You are here

Access to safe, voluntary family planning is a human right. Family planning is central to gender equality and women’s empowerment, and it is a key factor in reducing poverty. Many women in Nepal are not able to use safe and effective family planning methods due to lack of access to information or services and support from their partners or communities.

Working together with international development partners UNFPA is supporting the Ministry of Health and local stakeholders to promote family planning in Nepal by:

  • Ensuring a steady, reliable supply of quality contraceptives;
  • Strengthening national health systems;
  • Advocating for policies supportive of family planning;  
  • Gathering data to support this work; 
  • UNFPA also provides technical support to the Government of Nepal in increasing access to family planning to develop evidence and policies.

Family planning has long been considered a priority in Nepal and the majority of contraceptives and other commodities have been procured using government budget including pool funds. In recent years, however, there have been several constraints related to procurement, supply chain management and inventory management which have led to a number of development partners’ direct support in these areas in order to sustain the momentum for family planning.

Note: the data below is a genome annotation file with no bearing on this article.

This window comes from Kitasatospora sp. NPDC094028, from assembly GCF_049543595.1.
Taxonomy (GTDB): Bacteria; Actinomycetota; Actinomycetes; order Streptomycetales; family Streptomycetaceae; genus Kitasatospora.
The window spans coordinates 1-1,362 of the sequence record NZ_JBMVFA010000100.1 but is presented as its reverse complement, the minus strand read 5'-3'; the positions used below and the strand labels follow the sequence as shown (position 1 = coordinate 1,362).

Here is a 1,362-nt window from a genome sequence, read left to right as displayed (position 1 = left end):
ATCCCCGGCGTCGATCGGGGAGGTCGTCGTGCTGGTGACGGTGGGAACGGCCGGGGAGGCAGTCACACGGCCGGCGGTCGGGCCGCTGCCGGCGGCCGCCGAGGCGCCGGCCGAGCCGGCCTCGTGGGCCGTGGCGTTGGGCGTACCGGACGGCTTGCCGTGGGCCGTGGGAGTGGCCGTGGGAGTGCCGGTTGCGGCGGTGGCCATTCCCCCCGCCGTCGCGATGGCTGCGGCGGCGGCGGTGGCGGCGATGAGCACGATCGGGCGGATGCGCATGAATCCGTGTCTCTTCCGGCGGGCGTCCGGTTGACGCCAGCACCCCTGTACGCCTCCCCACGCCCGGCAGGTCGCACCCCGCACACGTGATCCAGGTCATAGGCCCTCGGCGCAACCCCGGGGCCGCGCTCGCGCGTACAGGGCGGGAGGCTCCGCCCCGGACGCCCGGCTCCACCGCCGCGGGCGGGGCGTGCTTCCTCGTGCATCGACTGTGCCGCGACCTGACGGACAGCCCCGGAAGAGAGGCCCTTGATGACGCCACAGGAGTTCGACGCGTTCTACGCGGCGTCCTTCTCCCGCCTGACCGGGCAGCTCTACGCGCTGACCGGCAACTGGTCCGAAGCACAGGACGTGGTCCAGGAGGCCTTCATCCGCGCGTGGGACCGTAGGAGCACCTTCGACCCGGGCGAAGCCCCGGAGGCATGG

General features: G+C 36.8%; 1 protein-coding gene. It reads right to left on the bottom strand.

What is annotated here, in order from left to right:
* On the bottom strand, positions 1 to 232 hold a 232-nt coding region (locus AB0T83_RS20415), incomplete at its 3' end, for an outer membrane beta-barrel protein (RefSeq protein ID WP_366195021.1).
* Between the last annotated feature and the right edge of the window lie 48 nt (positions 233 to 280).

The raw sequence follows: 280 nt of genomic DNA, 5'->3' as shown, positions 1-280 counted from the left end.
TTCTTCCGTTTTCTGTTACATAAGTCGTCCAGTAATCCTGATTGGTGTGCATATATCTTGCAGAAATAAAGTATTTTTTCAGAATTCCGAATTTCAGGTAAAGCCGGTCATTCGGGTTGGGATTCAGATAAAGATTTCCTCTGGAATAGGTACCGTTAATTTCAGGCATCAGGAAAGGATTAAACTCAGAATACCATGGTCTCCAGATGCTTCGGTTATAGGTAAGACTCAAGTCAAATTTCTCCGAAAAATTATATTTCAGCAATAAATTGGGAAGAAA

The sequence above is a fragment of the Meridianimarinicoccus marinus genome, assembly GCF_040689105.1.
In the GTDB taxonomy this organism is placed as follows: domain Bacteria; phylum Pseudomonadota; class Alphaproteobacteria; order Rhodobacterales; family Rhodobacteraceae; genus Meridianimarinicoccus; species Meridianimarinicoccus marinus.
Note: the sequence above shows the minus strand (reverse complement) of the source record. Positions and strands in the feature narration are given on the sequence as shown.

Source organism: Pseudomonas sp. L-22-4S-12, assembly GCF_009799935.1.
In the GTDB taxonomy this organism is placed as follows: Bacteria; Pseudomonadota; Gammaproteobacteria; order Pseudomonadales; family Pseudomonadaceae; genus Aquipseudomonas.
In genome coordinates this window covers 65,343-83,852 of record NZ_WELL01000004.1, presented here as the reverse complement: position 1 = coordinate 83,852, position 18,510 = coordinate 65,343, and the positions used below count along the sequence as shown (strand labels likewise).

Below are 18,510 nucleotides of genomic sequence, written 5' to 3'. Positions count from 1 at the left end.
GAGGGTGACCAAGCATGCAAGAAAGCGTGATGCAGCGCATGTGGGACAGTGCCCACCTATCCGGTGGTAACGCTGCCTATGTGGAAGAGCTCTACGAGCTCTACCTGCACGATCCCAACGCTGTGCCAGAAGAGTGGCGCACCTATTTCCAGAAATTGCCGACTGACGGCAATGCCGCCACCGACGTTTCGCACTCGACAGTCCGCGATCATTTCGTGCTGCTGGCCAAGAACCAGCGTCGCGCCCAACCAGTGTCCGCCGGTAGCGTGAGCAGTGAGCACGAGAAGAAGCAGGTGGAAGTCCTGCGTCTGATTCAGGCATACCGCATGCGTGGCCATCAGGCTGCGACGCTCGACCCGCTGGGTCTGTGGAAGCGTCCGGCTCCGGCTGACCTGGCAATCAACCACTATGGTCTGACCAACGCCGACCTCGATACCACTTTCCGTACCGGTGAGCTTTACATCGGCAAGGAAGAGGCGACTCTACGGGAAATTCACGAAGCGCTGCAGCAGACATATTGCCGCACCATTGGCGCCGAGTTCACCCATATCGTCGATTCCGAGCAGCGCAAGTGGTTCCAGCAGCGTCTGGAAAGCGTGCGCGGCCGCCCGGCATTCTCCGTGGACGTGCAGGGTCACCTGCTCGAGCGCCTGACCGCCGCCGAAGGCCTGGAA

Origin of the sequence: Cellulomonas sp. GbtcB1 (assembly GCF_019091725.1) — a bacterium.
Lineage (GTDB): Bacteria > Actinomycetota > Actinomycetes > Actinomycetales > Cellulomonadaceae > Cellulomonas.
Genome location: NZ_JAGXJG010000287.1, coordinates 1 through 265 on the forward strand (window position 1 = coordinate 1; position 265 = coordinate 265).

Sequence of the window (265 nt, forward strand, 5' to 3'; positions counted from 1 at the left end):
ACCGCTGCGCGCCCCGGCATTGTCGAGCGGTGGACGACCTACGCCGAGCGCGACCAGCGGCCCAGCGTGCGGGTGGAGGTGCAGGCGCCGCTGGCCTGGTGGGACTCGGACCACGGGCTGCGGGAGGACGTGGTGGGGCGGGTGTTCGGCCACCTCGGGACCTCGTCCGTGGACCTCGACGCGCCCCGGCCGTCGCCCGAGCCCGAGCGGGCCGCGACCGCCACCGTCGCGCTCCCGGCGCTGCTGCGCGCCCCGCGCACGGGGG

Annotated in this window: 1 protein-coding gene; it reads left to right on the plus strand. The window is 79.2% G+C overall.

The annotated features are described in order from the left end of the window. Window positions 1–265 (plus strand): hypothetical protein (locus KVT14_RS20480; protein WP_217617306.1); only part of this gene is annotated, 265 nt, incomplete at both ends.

The Ministry of Health made a commitment to FP2020 in March 2015, just before the massive earthquake of 25 April 2015. The Government of Nepal committed to identify and address barriers to family planning, broaden the range of available contraceptives and improve the method mix, as well as increase the budget for FP on a yearly basis by 7%. Prior to signing off on the FP2020 commitment, the Ministry of Health had endorsed a five-year Costed Implementation Plan for Family Planning (2015-2020), which outlined the resources required for scaling up the family planning programme and the commodity needs.

The 2015 National Health Facility Survey (NHFS) shows that only 15% and 12% of family planning facilities have staff trained in use of implants and IUDs. Limitations in terms of number of training sites, pool of trainers and resources also pose challenges.